Cashew butter certainly lacks the bitterness of tahini paste. It can, however, create the same mouthfeel as tahini paste. Plus, cashew butter also has nutty undertones which bring it closer to the sesame seed paste.
You can make sauces and salad dressings with cashew butter as well as use it in baking.
Sesame oil comes from sesame seeds. Having the same origin as tahini, it is more than obvious that this oil is one of the best substitutes for the flavorful paste.
The texture of sesame oil is certainly different from tahini. However, the very similar flavor profile can make you overlook the texture differences.
You can use sesame oil for salad dressings and marinades. It is also a good choice for frying and roasting. Toasted sesame seed oil is a good finishing oil. Drizzle it on noodles, fried rice, and even ice cream.
When using sesame seed oil as a substitute for tahini, keep in mind that its flavor is more intense. Thus, you need to start with a smaller amount of this oil than the recipe calls for tahini paste.
If you need to create a paste similar to that of tahini, mix a small amount of sesame oil with any nut butter you have at hand for the most on-point substitute for tahini.
As surprising as it may be, Greek yogurt can work as a substitute for tahini in certain recipes. Here is how it works. Greek yogurt, with its clean and refreshing flavor, is often used to balance out the sweetness in certain dishes. And so is tahini.
So, whenever tahini is used in a dressing or dip as an ingredient that offsets sweetness with its tangy flavor, you can go ahead and use plain Greek yogurt instead. It will work just as well, especially taking into account the similar textures of these two ingredients.
Macadamia nut butter is not as popular as other nut butters, such as peanut butter and almond butter. However, if you happen to have it at home and you are missing the sesame seed paste, try using this exotic nut butter instead.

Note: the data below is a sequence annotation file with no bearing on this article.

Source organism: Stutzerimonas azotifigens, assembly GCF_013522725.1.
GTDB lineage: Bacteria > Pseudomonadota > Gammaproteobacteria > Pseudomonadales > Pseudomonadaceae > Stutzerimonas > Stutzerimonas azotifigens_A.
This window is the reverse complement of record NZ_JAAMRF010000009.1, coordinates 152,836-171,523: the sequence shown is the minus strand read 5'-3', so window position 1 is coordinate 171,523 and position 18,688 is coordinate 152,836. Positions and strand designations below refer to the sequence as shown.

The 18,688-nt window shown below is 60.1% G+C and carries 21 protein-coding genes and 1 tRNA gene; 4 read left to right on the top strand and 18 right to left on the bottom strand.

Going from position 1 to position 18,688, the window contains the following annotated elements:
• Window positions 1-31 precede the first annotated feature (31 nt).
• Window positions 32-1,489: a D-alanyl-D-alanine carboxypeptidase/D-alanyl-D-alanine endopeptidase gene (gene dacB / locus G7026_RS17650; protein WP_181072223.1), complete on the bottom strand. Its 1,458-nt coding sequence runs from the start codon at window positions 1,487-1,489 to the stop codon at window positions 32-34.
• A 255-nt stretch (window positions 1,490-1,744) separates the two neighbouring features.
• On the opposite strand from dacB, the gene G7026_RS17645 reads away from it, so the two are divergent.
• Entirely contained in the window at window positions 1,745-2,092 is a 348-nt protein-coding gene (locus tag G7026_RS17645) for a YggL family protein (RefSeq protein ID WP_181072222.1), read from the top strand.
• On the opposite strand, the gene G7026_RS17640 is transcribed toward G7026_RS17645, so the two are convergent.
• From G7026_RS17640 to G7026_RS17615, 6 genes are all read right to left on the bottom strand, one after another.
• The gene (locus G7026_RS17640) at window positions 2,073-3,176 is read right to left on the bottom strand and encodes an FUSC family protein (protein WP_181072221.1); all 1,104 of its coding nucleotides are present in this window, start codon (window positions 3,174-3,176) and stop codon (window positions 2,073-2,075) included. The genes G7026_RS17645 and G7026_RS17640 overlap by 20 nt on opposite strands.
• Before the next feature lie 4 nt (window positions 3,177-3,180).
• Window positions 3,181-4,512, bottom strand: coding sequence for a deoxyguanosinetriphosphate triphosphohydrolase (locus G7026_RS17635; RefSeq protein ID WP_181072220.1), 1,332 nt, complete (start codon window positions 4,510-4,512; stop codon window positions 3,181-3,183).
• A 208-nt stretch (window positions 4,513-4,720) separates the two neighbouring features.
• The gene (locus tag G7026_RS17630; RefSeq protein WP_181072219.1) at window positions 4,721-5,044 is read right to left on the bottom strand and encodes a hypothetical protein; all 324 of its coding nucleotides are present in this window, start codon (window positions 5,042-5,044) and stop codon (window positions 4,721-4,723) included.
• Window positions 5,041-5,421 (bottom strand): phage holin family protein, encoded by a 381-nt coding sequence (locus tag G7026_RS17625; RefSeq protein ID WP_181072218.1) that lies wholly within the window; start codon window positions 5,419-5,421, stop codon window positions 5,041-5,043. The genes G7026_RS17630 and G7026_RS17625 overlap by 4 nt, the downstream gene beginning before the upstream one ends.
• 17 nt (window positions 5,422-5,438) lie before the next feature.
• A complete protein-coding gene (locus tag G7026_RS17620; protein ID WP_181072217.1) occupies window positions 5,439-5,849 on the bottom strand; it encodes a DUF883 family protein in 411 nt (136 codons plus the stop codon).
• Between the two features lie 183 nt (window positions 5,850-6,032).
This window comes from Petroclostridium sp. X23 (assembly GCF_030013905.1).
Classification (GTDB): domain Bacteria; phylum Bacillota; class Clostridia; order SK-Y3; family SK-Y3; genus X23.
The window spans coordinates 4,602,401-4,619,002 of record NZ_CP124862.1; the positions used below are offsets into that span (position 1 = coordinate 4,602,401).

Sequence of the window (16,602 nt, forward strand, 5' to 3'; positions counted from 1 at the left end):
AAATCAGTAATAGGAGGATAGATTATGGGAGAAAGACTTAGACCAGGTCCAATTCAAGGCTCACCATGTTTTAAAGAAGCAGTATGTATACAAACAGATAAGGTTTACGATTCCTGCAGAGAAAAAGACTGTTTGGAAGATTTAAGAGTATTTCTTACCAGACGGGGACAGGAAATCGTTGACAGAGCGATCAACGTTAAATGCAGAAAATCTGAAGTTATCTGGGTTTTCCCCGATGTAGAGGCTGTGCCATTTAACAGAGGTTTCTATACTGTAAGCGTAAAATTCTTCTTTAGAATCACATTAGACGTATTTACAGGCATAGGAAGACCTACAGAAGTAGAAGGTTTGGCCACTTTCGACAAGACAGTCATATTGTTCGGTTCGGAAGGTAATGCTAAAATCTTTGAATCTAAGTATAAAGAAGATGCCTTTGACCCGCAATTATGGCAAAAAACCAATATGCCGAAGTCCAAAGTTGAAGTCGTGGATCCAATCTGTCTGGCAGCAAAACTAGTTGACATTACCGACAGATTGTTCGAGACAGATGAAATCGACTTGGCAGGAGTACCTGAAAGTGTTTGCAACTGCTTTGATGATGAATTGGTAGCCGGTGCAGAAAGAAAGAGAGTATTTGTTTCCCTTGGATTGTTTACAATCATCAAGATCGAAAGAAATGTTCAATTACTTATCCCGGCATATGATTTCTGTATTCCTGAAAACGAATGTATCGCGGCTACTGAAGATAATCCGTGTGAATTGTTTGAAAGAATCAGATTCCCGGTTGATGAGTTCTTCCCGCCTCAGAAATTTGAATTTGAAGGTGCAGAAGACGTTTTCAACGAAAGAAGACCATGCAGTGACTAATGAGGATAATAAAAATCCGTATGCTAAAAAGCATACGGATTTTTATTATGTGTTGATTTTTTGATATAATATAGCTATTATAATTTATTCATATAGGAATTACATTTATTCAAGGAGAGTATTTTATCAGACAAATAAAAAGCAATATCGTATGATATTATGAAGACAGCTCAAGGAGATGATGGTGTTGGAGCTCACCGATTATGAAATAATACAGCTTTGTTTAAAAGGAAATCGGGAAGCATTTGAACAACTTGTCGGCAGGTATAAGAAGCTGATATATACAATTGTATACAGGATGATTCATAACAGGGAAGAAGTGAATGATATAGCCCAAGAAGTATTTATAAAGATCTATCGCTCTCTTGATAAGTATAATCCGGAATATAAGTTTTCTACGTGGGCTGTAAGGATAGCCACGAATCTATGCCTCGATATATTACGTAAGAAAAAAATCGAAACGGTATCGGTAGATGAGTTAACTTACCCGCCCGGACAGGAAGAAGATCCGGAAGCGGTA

The abovementioned ingredients are some of the best and most popular substitutes for tahini. If you search your kitchen well, you are likely to find at least one of them.
But there are a few other options too. Soy butter, for example, can work well as a tahini substitute for people who want to avoid nuts and dairy.
Chickpea flour, also known as besan, is another substitute for tahini. This ingredient can be found in the kitchens of people who often cook Asian or Middle Eastern dishes as these are the ones that often call for chickpea flour.
Hempseed butter can also replace tahini in certain recipes.
If store-bought tahini is all you use and you have run out of it, try making tahini yourself.
Homemade tahini is easier than you think and it tastes just as good as the commercially manufactured sesame seed paste. Due to the lack of preservatives, it obviously won’t last as long. But the good thing is you can make as much tahini as you need at the moment.
To make tahini at home you need two ingredients – sesame seeds and oil with a neutral flavor. Canola oil, for example, would be a great pick.
Toast the sesame seeds very lightly to enhance their nutty flavor and to give the seeds a beautiful golden brown color.
Then, blend the toasted sesame seeds with oil using a food processor. Add the oil gradually until you reach the desired creamy and smooth consistency.